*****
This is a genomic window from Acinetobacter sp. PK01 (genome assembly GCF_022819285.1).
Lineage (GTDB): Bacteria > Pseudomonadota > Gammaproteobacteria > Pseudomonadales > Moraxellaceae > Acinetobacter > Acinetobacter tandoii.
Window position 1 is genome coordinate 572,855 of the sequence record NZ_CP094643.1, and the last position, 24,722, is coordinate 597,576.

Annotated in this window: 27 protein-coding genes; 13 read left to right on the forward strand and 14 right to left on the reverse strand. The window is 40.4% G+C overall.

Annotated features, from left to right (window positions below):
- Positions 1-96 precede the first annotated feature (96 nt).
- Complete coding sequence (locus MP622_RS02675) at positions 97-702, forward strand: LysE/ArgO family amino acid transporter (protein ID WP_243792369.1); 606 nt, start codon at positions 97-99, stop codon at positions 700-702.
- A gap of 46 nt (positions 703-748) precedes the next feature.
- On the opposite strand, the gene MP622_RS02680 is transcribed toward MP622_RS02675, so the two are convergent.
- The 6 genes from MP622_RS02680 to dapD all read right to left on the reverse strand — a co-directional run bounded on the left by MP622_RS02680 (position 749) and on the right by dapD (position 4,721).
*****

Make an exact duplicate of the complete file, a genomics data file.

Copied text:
This is a genomic window from Acinetobacter sp. PK01 (genome assembly GCF_022819285.1).
Lineage (GTDB): Bacteria > Pseudomonadota > Gammaproteobacteria > Pseudomonadales > Moraxellaceae > Acinetobacter > Acinetobacter tandoii.
Window position 1 is genome coordinate 572,855 of the sequence record NZ_CP094643.1, and the last position, 24,722, is coordinate 597,576.

Annotated in this window: 27 protein-coding genes; 13 read left to right on the forward strand and 14 right to left on the reverse strand. The window is 40.4% G+C overall.

Annotated features, from left to right (window positions below):
- Positions 1-96 precede the first annotated feature (96 nt).
- Complete coding sequence (locus MP622_RS02675) at positions 97-702, forward strand: LysE/ArgO family amino acid transporter (protein ID WP_243792369.1); 606 nt, start codon at positions 97-99, stop codon at positions 700-702.
- A gap of 46 nt (positions 703-748) precedes the next feature.
- On the opposite strand, the gene MP622_RS02680 is transcribed toward MP622_RS02675, so the two are convergent.
- The 6 genes from MP622_RS02680 to dapD all read right to left on the reverse strand — a co-directional run bounded on the left by MP622_RS02680 (position 749) and on the right by dapD (position 4,721).